PMCID: PMC3425628
16.  Mercury-Selenium Relationships in Liver of Guiana Dolphin: The Possible Role of Kupffer Cells in the Detoxification Process by Tiemannite Formation 
PLoS ONE  2012;7(7):e42162.
Top marine predators present high mercury concentrations in their tissues as consequence of biomagnification of the most toxic form of this metal, methylmercury (MeHg). The present study concerns mercury accumulation by Guiana dolphins (Sotalia guianensis), highlighting the selenium-mediated methylmercury detoxification process. Liver samples from 19 dolphins incidentally captured within Guanabara Bay (Rio de Janeiro State, Brazil) from 1994 to 2006 were analyzed for total mercury (THg), methylmercury (MeHg), total organic mercury (TOrgHg) and selenium (Se). X-ray microanalyses were also performed. The specimens, including from fetuses to 30-year-old dolphins, comprising 8 females and 11 males, presented high THg (0.53–132 µg/g wet wt.) and Se concentrations (0.17–74.8 µg/g wet wt.). Correlations between THg, MeHg, TOrgHg and Se were verified with age (p<0.05), as well as a high and positive correlation was observed between molar concentrations of Hg and Se (p<0.05). Negative correlations were observed between THg and the percentage of MeHg contribution to THg (p<0.05), which represents a consequence of the selenium-mediated methylmercury detoxification process. Accumulation of Se-Hg amorphous crystals in Kupffer Cells was demonstrated through ultra-structural analysis, which shows that Guiana dolphin is capable of carrying out the demethylation process via mercury selenide formation.
doi:10.1371/journal.pone.0042162
PMCID: PMC3409158  PMID: 22860072
17.  Physiological and Morphological Aspects of Aedes aegypti Developing Larvae: Effects of the Chitin Synthesis Inhibitor Novaluron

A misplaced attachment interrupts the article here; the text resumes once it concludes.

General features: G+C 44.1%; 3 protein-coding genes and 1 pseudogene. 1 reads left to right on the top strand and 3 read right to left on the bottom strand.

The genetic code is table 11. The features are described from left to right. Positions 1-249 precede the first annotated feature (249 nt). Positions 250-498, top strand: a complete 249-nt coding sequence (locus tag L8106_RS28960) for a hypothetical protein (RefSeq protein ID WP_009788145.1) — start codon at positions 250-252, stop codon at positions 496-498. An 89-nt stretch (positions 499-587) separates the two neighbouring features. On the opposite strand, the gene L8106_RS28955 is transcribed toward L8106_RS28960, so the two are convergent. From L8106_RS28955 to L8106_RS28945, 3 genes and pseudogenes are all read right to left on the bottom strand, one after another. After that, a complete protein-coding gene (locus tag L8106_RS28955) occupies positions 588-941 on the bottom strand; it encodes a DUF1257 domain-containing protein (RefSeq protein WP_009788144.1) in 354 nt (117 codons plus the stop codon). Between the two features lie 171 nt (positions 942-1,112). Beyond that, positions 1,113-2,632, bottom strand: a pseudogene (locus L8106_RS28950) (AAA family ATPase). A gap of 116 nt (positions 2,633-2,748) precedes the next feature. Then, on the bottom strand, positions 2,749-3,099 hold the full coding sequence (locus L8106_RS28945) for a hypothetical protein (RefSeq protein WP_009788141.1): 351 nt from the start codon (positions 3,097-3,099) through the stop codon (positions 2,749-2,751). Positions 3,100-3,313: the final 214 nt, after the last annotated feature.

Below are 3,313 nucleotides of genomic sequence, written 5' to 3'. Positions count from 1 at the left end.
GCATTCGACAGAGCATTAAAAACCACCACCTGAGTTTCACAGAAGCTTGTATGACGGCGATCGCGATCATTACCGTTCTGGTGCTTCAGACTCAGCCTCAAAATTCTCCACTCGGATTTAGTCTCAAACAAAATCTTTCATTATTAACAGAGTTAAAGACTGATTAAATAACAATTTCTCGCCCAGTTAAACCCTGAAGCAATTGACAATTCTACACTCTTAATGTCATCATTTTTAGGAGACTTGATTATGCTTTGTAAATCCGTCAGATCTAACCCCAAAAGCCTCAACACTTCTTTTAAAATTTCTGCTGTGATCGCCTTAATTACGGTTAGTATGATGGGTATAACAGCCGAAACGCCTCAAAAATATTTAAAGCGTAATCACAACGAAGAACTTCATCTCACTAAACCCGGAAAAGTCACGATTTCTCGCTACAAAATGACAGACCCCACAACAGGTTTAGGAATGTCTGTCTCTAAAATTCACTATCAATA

PLoS ONE  2012;7(1):e30363.
Population control of the dengue vector mosquito, Aedes aegypti, is difficult due to many reasons, one being the development of resistance to neurotoxic insecticides employed. The biosynthesis of chitin, a major constituent of insect cuticle, is a novel target for population control. Novaluron is a benzoylphenylurea (BPU) that acts as a chitin synthesis inhibitor, already used against mosquitoes. However, information regarding BPU effects on immature mosquito stages and physiological parameters related with mosquito larval development are scarce. A set of physiological parameters were recorded in control developing larvae and novaluron was administered continuously to Ae. aegypti larvae, since early third instar. Larval instar period duration was recorded from third instar until pupation. Chitin content was measured during third and fourth instars. Fourth instars were processed histochemically at the mesothorax region, stained with hematoxylin and eosin (HE) for assessment of internal tissues, and labeled with WGA-FITC to reveal chitinized structures. In control larvae: i) there is a chitin content increase during both third and fourth instars where late third instars contain more chitin than early fourth instars; ii) thoracic organs and a continuous cuticle, closely associated with the underlying epidermis were observed; iii) chitin was continuously present throughout integument cuticle. Novaluron treatment inhibited adult emergence, induced immature mortality, altered adult sex ratio and caused delay in larval development. Moreover, novaluron: i) significantly affected chitin content during larval development; ii) induced a discontinuous and altered cuticle in some regions while epidermis was often thinner or missing; iii) rendered chitin cuticle presence discontinuous and less evident. In both control and novaluron larvae, chitin was present in the peritrophic matrix. This study showed quantitatively and qualitatively evidences of novaluron effects on Ae. aegypti larval development. To our knowledge, this is the first report describing histological alterations produced by a BPU in immature vector mosquitoes.